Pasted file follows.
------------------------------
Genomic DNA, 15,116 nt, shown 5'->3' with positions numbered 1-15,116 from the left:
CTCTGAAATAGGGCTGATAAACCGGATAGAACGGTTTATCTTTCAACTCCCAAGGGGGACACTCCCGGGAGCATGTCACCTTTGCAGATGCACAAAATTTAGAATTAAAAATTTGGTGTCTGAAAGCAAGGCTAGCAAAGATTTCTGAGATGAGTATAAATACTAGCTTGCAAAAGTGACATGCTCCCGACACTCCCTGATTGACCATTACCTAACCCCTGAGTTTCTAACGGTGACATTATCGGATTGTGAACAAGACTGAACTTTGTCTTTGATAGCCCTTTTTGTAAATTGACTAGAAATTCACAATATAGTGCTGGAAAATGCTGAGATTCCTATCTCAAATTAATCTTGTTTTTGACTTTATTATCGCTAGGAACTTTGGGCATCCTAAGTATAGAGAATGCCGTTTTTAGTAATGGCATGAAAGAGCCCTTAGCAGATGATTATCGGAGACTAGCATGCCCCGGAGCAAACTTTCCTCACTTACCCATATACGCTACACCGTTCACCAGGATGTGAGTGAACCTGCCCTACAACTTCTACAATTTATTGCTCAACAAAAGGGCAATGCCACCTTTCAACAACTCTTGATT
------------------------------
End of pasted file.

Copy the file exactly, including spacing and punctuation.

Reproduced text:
Genomic DNA, 15,116 nt, shown 5'->3' with positions numbered 1-15,116 from the left:
CTCTGAAATAGGGCTGATAAACCGGATAGAACGGTTTATCTTTCAACTCCCAAGGGGGACACTCCCGGGAGCATGTCACCTTTGCAGATGCACAAAATTTAGAATTAAAAATTTGGTGTCTGAAAGCAAGGCTAGCAAAGATTTCTGAGATGAGTATAAATACTAGCTTGCAAAAGTGACATGCTCCCGACACTCCCTGATTGACCATTACCTAACCCCTGAGTTTCTAACGGTGACATTATCGGATTGTGAACAAGACTGAACTTTGTCTTTGATAGCCCTTTTTGTAAATTGACTAGAAATTCACAATATAGTGCTGGAAAATGCTGAGATTCCTATCTCAAATTAATCTTGTTTTTGACTTTATTATCGCTAGGAACTTTGGGCATCCTAAGTATAGAGAATGCCGTTTTTAGTAATGGCATGAAAGAGCCCTTAGCAGATGATTATCGGAGACTAGCATGCCCCGGAGCAAACTTTCCTCACTTACCCATATACGCTACACCGTTCACCAGGATGTGAGTGAACCTGCCCTACAACTTCTACAATTTATTGCTCAACAAAAGGGCAATGCCACCTTTCAACAACTCTTGATT